Reaction on social media to Star Wars: The Last Jedi has, so far, seemed divisive. In fact, the Rotten Tomatoes audience score for the eighth chapter in the franchise currently sits at 56 percent despite overwhelming critical support for the film. That’s a considerably lower audience score than for Justice League. But something feels fishy about it (aside from the fact that most of the audience scores come from first-time users). In fact, it doesn’t jibe at all with PostTrak audience polls, which show a 90 percent positive reception to the film, while Cinemascore gives the franchise its third straight ‘A.’ My guess is that the 10 percent who did not give the movie a positive score are also the most vocal about their opinions on Rotten Tomatoes and social media. That loud minority is reframing the narrative around the reception of the film.
It is not, however, affecting the box-office take. The Last Jedi is on track to earn a whopping $219 million this weekend, second all time behind on The Force Awakens, which earned $247 million. While it is down somewhat from the seventh chapter — which had the benefit of years of anticipation — it nevertheless scored considerably more than the massive $155 million opening weekend of Rogue One last year. The $219 million gross is a huge number that also seems to put it on track to at least compete for Avatar for the second highest grossing film of all time, domestic, behind only The Force Awakens.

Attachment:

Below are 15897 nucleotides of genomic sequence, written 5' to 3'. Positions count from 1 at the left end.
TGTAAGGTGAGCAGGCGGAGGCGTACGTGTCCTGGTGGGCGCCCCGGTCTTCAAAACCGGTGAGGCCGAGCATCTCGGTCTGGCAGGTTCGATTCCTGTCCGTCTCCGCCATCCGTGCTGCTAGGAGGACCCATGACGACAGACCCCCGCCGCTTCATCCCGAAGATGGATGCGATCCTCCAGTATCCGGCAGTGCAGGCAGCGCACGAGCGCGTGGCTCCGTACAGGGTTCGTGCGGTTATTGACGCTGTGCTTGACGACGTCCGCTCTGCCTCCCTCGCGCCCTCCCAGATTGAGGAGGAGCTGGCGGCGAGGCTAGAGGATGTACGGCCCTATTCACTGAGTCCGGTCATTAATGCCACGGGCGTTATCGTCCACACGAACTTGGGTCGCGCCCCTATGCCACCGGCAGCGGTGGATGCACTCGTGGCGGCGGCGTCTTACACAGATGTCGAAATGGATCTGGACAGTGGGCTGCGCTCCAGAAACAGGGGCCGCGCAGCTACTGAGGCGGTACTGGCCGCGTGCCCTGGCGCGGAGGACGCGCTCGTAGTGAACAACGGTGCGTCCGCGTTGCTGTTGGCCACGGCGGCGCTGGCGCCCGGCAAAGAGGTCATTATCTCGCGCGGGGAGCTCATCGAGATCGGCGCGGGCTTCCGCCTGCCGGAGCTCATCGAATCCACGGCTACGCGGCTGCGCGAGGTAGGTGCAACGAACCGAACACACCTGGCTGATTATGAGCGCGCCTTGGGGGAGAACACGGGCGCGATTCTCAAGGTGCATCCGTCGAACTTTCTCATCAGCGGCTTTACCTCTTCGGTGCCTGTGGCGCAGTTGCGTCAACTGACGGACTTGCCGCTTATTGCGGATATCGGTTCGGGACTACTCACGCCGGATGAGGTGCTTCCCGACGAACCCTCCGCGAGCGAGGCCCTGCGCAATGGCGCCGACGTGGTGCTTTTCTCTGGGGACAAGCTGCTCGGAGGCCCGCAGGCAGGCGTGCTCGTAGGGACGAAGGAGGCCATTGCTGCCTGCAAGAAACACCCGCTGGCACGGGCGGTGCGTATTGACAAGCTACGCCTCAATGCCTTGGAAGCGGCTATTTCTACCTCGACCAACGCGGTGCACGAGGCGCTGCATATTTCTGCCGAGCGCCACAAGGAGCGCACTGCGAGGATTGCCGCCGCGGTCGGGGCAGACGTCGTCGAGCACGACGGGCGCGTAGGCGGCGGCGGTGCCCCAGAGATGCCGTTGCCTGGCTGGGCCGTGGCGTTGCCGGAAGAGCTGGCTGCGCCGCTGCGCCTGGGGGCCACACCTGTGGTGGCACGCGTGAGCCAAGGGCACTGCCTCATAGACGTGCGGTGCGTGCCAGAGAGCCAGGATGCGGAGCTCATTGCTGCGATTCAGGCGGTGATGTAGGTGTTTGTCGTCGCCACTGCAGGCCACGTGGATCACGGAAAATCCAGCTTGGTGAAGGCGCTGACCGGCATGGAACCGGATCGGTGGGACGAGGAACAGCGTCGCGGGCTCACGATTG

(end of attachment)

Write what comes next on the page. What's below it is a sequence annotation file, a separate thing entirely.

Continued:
It looks like the Star Wars franchise remains healthy and robust. In fact, Star Wars drove 81 percent of all the box-office revenue this weekend, and Disney owned a full 92 percent of the weekend’s box-office take. However, $13 million of the non-Disney money came from the second place film, Ferdinand, which was produced by Fox, the company that Disney agreed to purchase earlier this week. Well reviewed (74 percent on Rotten Tomatoes) and well-liked by audiences (an ‘A’ Cinemsacore), Ferdinand nevertheless had its work cut out for it going up against The Last Jedi. Ultimately it performed about as well as Alvin and the Chipmunks: The Road Chip ($14 million) did against The Force Awakens two years ago. It should, however, continue to perform modestly well over the holidays as one of the few options for smaller kids outside of The Last Jedi and Coco.